Plans for the wedding have continued to happen. We continue to look at the guest list and review names and are trying to make room for everyone we would like to invite…which is tremendously difficult at this point because we are limited to 200 people at our venue (which we don’t want to forsake because of beauty, convenience, and price).
As someone who likes everyone to be included, thinking of who we might exclude is a high anxiety process for me. It seriously stresses me out and makes me a bit of a cranky pants.
Tonight my dad and I walked the dogs and picked up fast food. As we walked, we ran into a number of the homeless I see and know and work with each week at the church. They know me by name and excitedly greeted me and introduced me to their companions. As we walked I began to wonder how many of them I should include in the wedding list.
In some ways, I was ashamed to ask the question. I mean, if they were regular Joes who worked and had a home and came to church each Sunday, I doubt I’d ask whether or not they should be included (as long as we’re including church people in general). Allen is just as much a regular as Linda, so should there be any distinction?
Part of me cringes because I have seen “good church people” up and move on Sunday morning when Alean sits next to them in the pew, and I would hate for him to be rebuked or rejected in a similar way at my wedding celebration. If he were there, he’d be just as much an invited guest as anyone else. Why should he be known or treated any differently? (I am sure that he would get a hair cut, take a shower, and even get a nice outfit to wear to the celebration).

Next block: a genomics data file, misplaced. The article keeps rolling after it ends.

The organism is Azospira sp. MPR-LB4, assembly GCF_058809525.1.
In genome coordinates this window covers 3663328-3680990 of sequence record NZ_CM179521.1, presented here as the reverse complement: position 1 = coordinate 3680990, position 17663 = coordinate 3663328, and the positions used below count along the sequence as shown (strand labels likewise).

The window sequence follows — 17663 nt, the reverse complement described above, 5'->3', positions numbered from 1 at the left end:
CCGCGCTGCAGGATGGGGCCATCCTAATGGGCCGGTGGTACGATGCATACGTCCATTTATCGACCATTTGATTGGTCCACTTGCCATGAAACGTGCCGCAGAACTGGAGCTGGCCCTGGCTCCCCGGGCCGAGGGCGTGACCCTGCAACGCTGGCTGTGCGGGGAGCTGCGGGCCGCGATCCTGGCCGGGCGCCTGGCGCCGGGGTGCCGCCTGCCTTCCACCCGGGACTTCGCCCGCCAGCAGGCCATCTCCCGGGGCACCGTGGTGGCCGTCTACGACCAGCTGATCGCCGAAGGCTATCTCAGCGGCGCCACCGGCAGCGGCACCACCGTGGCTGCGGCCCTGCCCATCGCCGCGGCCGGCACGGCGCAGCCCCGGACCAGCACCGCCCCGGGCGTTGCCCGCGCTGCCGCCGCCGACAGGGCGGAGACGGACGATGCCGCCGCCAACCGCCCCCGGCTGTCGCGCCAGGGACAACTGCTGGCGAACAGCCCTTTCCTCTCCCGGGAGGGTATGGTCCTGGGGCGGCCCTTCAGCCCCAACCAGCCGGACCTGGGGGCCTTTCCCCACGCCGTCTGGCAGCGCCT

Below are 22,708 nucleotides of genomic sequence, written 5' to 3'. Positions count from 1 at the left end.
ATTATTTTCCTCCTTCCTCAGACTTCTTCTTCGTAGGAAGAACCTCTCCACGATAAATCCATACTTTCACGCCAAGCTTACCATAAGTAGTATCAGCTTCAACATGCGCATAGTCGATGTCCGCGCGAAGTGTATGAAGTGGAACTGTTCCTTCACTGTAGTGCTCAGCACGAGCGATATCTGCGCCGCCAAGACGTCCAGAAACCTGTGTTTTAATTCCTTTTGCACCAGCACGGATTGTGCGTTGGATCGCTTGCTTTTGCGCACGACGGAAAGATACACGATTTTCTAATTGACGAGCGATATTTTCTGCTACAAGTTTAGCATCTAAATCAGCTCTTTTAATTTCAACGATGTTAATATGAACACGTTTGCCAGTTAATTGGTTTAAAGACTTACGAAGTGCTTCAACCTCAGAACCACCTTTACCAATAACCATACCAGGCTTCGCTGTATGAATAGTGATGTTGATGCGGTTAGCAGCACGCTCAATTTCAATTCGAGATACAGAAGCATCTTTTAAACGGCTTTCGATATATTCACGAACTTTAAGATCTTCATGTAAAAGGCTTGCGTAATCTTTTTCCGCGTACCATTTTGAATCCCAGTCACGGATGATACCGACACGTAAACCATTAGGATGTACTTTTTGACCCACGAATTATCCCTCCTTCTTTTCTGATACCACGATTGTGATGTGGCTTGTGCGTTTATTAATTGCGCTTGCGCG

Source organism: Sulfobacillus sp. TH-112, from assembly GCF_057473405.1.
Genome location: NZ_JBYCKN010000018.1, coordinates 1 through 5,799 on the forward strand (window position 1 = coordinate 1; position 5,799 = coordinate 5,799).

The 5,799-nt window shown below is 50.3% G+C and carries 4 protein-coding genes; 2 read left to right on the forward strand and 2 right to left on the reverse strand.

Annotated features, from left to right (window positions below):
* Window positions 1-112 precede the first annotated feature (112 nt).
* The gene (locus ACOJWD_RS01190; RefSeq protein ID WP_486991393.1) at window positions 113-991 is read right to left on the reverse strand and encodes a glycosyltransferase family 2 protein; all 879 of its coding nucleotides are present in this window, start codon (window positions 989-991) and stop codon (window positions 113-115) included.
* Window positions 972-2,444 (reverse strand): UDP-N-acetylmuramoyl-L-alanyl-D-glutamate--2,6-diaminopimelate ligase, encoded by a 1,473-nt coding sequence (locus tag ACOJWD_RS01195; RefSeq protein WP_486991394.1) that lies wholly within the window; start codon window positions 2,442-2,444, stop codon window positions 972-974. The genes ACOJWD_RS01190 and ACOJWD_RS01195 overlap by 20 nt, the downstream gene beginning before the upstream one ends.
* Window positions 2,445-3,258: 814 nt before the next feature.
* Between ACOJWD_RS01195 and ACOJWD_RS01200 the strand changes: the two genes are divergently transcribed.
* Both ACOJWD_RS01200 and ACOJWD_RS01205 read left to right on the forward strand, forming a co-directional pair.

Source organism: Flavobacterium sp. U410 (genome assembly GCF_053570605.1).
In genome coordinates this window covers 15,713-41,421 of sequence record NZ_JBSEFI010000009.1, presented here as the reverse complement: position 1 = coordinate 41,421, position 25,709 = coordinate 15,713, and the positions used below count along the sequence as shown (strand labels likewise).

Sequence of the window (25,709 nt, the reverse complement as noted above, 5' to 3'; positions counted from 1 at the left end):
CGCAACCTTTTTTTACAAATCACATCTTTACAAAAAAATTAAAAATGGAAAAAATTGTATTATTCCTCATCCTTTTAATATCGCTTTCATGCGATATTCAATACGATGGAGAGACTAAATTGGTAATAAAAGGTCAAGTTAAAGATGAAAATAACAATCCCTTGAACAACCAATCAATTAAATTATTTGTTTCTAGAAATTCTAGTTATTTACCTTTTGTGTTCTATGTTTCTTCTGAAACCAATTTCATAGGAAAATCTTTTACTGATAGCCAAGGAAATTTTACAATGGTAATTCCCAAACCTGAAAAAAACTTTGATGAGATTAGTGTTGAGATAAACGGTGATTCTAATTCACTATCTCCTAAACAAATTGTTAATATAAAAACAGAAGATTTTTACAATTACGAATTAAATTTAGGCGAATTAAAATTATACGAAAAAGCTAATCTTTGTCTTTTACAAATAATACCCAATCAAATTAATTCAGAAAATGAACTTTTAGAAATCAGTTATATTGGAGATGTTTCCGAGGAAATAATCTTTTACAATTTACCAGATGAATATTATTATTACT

But I am still hesitant, for whatever reason. Not as much about Allen specifically, he’s there every Sunday and has been since I invited him for the first time last July, but what about the others? What about the woman who shows up high on crack? Or the men who sit and drink on the church premises? What about those who come for Sunday hot breakfast and maybe even Sunday school, but don’t darken the door of the sanctuary? What about them? Are they not members of our body? Appendages in the eyes of many, but part of the body nonetheless…
In many ways, I know many of these people better than other church members. I see them throughout the week, hear their stories, their laments, tend to their needs in ways I don’t for others (either because I am not asked, or their needs are not as apparent).
In a related conversation, my dad suggested we think about wedding plans as if we were inviting Christ. He thought we should even consider setting a place for Christ at a table. I like the idea. We might even do it. And then I pause and think, “Isn’t giving a seat to Allen the same as offering that seat to Christ?”
Asking the question challenges my notions of inclusivity and hospitality. How open am I really if I still make distinctions between people based on economics or social status? Am I really being Christ-like? Should I show more grace? More inclusivity? Less judgment? Less fear of what others will say?
I realize I am in no way simplifying my wedding craziness. Maybe you can help? Maybe you have wisdom or courage or grace to offer…